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Old 05-02-2013, 12:24 PM   #1
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Computer Science/Computer Engineering majors

My son (a freshman) is thinking of declaring his major in computer science or computer engineering. He previously was considering Political Science, but, I think, wants a more practical degree.

Is there anything you can tell me about it? He's always been decent/good in math (mostly A's, some B's), but not a math genius. Will that be an issue?

TIA!
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Old 05-02-2013, 12:33 PM   #2
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Well all programs are different, but in mine, I was required to take 3 semesters of upper level math and 1 semester of upper level statistics. I ended up taking Calc 1,2,3 and some stat course that I don't remember. But I've always been good at math and like it.

Really Comp Sci is more about logic and algorithms than computational math. Your son might want to take an intro programming class before he declares that major. Most Comp Sci degrees are based in computer software engineering.
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Old 05-02-2013, 12:41 PM   #3
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Quote:
Originally Posted by Nette View Post
Well all programs are different, but in mine, I was required to take 3 semesters of upper level math and 1 semester of upper level statistics. I ended up taking Calc 1,2,3 and some stat course that I don't remember. But I've always been good at math and like it.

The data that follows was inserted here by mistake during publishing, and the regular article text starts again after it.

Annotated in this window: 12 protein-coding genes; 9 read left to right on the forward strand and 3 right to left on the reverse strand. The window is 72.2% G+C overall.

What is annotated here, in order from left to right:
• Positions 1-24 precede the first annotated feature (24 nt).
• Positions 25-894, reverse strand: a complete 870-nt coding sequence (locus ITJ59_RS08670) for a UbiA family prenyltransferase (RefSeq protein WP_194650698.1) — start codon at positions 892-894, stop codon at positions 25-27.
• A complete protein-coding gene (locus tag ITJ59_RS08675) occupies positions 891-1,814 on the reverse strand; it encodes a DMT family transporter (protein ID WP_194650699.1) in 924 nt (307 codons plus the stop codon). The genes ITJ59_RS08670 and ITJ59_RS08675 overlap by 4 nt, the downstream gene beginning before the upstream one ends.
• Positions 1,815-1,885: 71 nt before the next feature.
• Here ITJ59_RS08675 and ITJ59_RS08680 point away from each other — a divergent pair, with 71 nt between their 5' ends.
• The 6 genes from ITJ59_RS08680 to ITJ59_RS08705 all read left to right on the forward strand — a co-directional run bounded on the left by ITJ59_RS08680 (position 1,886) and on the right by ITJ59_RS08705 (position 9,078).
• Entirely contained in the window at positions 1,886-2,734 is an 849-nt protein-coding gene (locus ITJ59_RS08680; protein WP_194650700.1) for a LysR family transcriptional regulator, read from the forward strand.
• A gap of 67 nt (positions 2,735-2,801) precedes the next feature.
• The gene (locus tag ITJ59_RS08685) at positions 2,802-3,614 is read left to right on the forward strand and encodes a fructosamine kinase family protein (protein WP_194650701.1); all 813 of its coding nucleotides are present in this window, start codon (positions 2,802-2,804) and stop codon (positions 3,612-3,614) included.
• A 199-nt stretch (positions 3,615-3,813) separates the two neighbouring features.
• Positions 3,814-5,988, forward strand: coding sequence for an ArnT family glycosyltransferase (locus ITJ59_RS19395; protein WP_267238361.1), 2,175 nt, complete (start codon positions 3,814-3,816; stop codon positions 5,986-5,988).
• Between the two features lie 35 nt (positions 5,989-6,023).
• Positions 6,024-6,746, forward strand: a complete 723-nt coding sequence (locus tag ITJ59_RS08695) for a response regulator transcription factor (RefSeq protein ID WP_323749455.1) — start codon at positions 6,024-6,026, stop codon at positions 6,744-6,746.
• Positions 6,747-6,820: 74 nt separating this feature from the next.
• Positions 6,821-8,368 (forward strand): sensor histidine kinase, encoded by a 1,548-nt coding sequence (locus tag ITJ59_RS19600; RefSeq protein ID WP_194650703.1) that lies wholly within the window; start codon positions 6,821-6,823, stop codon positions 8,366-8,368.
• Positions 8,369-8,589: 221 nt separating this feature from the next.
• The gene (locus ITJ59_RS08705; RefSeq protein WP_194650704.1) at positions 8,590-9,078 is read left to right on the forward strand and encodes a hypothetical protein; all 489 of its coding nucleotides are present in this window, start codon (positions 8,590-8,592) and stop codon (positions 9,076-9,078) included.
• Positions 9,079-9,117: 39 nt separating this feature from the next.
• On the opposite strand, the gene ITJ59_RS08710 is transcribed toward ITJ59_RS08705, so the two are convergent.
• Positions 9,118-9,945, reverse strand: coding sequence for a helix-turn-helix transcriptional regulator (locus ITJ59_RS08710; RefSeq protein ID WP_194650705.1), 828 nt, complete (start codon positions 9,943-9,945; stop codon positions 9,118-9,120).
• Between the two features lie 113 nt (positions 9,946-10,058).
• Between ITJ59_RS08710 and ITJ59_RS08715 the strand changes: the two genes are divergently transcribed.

Really Comp Sci is more about logic and algorithms than computational math. Your son might want to take an intro programming class before he declares that major. Most Comp Sci degrees are based in computer software engineering.
Thank you, I'll talk to him about that. I think he is leaning more towards computer science than computer engineering.
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Old 05-02-2013, 01:24 PM   #4
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Originally Posted by Liberty Belle View Post
My son (a freshman) is thinking of declaring his major in computer science or computer engineering. He previously was considering Political Science, but, I think, wants a more practical degree.

Is there anything you can tell me about it? He's always been decent/good in math (mostly A's, some B's), but not a math genius. Will that be an issue?

TIA!
What college math has he taken? Calc 2 was a weed out course here.
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Old 05-02-2013, 02:44 PM   #5
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What college math has he taken? Calc 2 was a weed out course here.
I'm embarrassed to say that I don't know. I *think* Calculus (1).
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Old 05-02-2013, 03:05 PM   #6
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As someone with a BS in CS and 25+ years work experience, here's some things to consider. If your child is thinking about going for a "computer" related career, I'd recommend they look at from the system's design or project management angle instead of hoping to become a programmer. IT jobs have changed a lot since 2000. Planning, requirements gathering & design, and project management are still largely done in-house, but more and more companies are outsourcing (often overseas) actual code development. I'm not saying that one cannot get work as a developer today, but a kid that can demonstrate that they can work with a customer to determine what type of application will meet their needs, can offer suggestions to the customer, can effectively document the user requirements and translate them into good design specifications will have more job opportunities than one that can list a number of computer languages that they know and say they're good at creating databases and writing queries.